Let’s get rid of substandard safety equipment
Author : Paul Gay
03 November 2009
The British Safety Industry Federation (BSIF) should be commended for its firm commitment to eliminate counterfeit and illegal products from the hazardous area market place. Discussions between BSIF, the department for Business Innovation and Skills (BIS), the Local Authorities Co-ordinators of Regulatory Services and the HSE have identified a mutual desire to ensure that unsafe products are eliminated from the UK market.
Make sure you check for counterfeits
Substandard safety products and personal protective equipment (PPE) cause significant problems and must be eradicated. BSIF has received a number of reports of products not performing to the standards being claimed, equipment with falsified CE certificates and cheap copies of propriety PPE which appear not to have been subjected to the requirement for them to be independently tested.
Within its counterfeit and illegal products campaign, the BSIF has launched its Registered Safety Supplier Scheme that is designed to assist buyers of safety critical products find quality supply sources. Participants are able to use the scheme shield if they qualify adhering to astrict set of criteria, to identify their organisation and products as genuine and safe. Any company which does not comply risks losing its Registered Safety Supplier shield and possibly, membership of the BSIF.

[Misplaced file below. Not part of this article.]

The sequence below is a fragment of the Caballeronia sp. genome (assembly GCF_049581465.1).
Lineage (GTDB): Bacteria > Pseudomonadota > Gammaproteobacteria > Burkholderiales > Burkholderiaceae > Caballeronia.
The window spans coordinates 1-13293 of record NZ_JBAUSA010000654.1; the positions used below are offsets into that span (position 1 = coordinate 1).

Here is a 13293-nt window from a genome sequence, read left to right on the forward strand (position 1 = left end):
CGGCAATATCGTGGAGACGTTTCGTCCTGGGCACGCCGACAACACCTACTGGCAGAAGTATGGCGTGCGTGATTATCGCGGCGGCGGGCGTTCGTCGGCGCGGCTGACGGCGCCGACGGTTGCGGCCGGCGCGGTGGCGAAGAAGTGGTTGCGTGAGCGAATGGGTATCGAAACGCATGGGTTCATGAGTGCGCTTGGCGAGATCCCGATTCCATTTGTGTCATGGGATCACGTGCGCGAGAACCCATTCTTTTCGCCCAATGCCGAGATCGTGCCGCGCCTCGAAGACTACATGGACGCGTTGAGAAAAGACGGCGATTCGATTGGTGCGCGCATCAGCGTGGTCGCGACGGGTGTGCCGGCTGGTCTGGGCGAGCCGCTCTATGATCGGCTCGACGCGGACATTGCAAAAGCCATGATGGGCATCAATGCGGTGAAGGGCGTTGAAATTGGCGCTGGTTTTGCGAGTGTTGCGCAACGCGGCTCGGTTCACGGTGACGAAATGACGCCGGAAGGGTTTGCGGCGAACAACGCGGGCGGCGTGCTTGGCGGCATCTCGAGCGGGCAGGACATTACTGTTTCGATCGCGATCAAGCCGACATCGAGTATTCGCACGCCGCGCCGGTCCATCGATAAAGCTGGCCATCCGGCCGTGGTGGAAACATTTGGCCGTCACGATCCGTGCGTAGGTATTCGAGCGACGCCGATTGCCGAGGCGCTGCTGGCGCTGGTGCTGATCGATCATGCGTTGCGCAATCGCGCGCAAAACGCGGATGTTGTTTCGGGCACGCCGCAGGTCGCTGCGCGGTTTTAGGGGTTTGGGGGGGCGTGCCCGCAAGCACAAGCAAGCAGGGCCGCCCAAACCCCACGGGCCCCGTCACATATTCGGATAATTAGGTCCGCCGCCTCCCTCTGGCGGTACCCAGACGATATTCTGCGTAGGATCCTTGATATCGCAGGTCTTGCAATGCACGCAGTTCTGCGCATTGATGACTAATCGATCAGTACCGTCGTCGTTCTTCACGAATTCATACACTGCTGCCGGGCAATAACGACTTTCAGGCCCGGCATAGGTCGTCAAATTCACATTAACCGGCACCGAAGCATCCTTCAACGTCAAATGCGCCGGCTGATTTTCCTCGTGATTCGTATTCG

Companies joining this initiative will give users of personal protective equipment (PPE) greater re-assurance and send a clear signal tothose who sell or produce counterfeit and illegal products, that there is no place for these in the UK market. With a market that is increasingly being impacted with counterfeit and illegal products, purchasing vigilance isessential to protect people at work.
The main concern is that those responsible for procuring and deploying safety equipment may be unable to distinguish counterfeit and non-conforming PPE from the genuine article. Frequently the product performs badly, is incorrectly CE marked and does not meet the standard’s performance claims. But the wearer or user of the product will almost certainly be unaware of any problems until it is too late.
If a product is unusually cheap, has an unknown brand name, does not state performance or has the name of an unknown manufacturer, it should trigger further investigation. It is relatively easy to check whether the product is genuine and therefore safe to use.
If there is any doubt, contact BSIF who will explain how to go about it. Fake products may be of debatable consequence in many aspects of life but when it comes to the workplace, poor protection can actually put health and, ultimately, lives at risk.
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